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Tuesday, April 10, 2012

My horrible wireless "security" scheme with no budget

I've done some evil things to try to keep my networks secure when I had no budget to do them properly. One of them was a multi-location, multi-access-point wireless network. We had a bunch of users running Windows, and there was no money to buy proper VPN software or any other "real" crypto. WEP was already known to be broken and easily cracked even way back then, but our access points didn't support anything else. We had boxes and boxes of these things and couldn't replace them. I had to use them somehow while coming up with some other solution.

We were fortunate enough to have access points which did their own spanning tree stuff, so it was one big wireless network which did proper reassociations and all of that. It wasn't like where you have two networks with the same name but different ESSIDs and it's not seamless.

I decided to first wall off the access points into their own little network with VLANs. This way, even if you found out the laughably-weak WEP password that we were using as a placeholder, you'd only be able to get into that network. The only things on that network were other access points, the bare interfaces of other clients, and a lone Linux box.

That lone Linux box just had a single physical Ethernet interface because cheapness was the order of the day. It had to do all of this "inside" and "outside" business across that one port. I set it up to run 802.1q VLAN tagging and had it join the virtual network where all of the access points were running. It was also configured for untagged operation in the normal physical network at the site.

On the box, I had it run a DHCP server and a PPTP server called PoPToP. This required some ugly kernel mangling to support MPPE encryption. Once all of that was in place, clients could get a RFC-1918 IP address like 172.16.x.x from the gateway box in that dead-end network, and then they could open a PPTP connection to, which was my gateway. If they gave it a valid login and password, it would then stand up a VPN connection to them and start allowing them to see the outside world.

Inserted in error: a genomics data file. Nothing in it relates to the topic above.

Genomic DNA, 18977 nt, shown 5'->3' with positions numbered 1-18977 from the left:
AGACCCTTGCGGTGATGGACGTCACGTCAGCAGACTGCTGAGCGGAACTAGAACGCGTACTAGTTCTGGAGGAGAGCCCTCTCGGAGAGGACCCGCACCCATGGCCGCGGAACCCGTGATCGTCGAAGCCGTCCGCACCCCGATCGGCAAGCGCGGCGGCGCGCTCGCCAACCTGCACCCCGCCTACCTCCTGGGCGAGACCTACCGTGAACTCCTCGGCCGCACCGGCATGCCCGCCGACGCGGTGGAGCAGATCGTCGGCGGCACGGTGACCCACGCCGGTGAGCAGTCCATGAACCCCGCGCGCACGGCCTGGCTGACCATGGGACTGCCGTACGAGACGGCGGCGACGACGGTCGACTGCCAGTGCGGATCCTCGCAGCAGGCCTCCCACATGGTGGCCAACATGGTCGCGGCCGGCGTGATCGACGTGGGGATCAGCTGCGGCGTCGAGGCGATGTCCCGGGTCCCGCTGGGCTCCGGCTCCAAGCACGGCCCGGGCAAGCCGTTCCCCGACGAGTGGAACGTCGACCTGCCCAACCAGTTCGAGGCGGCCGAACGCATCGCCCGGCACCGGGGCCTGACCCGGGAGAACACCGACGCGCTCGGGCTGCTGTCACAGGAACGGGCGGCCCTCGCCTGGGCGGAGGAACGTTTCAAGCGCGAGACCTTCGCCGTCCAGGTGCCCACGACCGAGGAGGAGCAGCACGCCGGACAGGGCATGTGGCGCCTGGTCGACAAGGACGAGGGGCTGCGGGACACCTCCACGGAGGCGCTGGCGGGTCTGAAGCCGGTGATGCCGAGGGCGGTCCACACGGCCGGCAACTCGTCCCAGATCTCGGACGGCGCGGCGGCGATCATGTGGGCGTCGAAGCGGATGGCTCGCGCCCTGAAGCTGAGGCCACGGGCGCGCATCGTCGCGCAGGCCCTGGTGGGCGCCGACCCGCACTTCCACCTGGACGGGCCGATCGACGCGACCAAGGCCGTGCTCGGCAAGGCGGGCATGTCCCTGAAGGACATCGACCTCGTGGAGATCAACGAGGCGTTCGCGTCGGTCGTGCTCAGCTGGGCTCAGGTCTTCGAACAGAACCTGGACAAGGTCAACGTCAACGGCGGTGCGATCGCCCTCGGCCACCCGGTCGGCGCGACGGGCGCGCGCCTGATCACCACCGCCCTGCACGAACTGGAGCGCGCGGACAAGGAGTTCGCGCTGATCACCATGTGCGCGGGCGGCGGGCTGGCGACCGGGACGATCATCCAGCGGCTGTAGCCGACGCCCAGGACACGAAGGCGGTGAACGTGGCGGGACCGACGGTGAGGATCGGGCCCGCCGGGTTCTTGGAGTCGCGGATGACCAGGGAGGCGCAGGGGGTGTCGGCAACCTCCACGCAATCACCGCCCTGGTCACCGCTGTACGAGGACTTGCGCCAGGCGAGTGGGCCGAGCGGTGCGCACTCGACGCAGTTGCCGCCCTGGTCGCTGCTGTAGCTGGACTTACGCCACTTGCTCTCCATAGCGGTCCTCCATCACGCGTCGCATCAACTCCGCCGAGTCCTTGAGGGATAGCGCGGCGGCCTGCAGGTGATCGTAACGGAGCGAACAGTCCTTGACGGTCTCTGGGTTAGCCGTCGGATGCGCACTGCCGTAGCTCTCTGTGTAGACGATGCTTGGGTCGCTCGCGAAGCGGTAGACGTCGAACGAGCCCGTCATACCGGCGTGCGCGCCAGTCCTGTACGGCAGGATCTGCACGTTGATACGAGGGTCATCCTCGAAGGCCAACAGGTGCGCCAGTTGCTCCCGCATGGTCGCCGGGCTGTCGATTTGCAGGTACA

There's just one problem, though: there was no way I was going to manually manage a bunch of usernames and passwords. Also, I was given the requirement that anyone with a valid NT account needed to be able to use this thing. Even though I had a Unix machine with similar but not identical username/password combos (grumble grumble, I was there first), that was not how it was to be run.

This was well before the days when Samba had winbind and could just be a full-fledged member of a NT domain. They had this really crazy thing which used to take the login/password you presented and would then try to log in as that user to some random NT box you selected. If that worked, then it would assume it was a good account and would let them into Samba as that user.

I figured, if it was good enough for them, it was good enough for me. I chopped that code out of Samba and made a new module for pppd which I called "msnt_auth". It just took whatever pppd had provided and did the same call-out to some NT machine. If it worked, then it said "looks legit" to pppd and got out of the way.

So now we had this thing where someone running a stock install of Windows 95 could just configure their wireless, then add a new connection, use their usual domain credentials, and get online. Since it was an identical configuration at all of the schools, they could just turn it on and use it anywhere they went. Also, while they were at a site, they could walk around and roam from one AP to the next to keep a good signal.

It was a horrible combination of really bad hacks. WEP security is broken, PPTP is either broken or very badly challenged, and the whole thing with replaying a user's login/password to attempt a login as them is just a disaster.

But... it didn't cost them anything more than my time, which they already had for a song and a dance. It also kept most casual interlopers out of the network. Even now, I still feel a little dirty having done it.

Of course, none of this mattered when I'd visit a site and find an access point plugged straight into the normal network, thus opening it to anyone in range.

"Network engineers", indeed.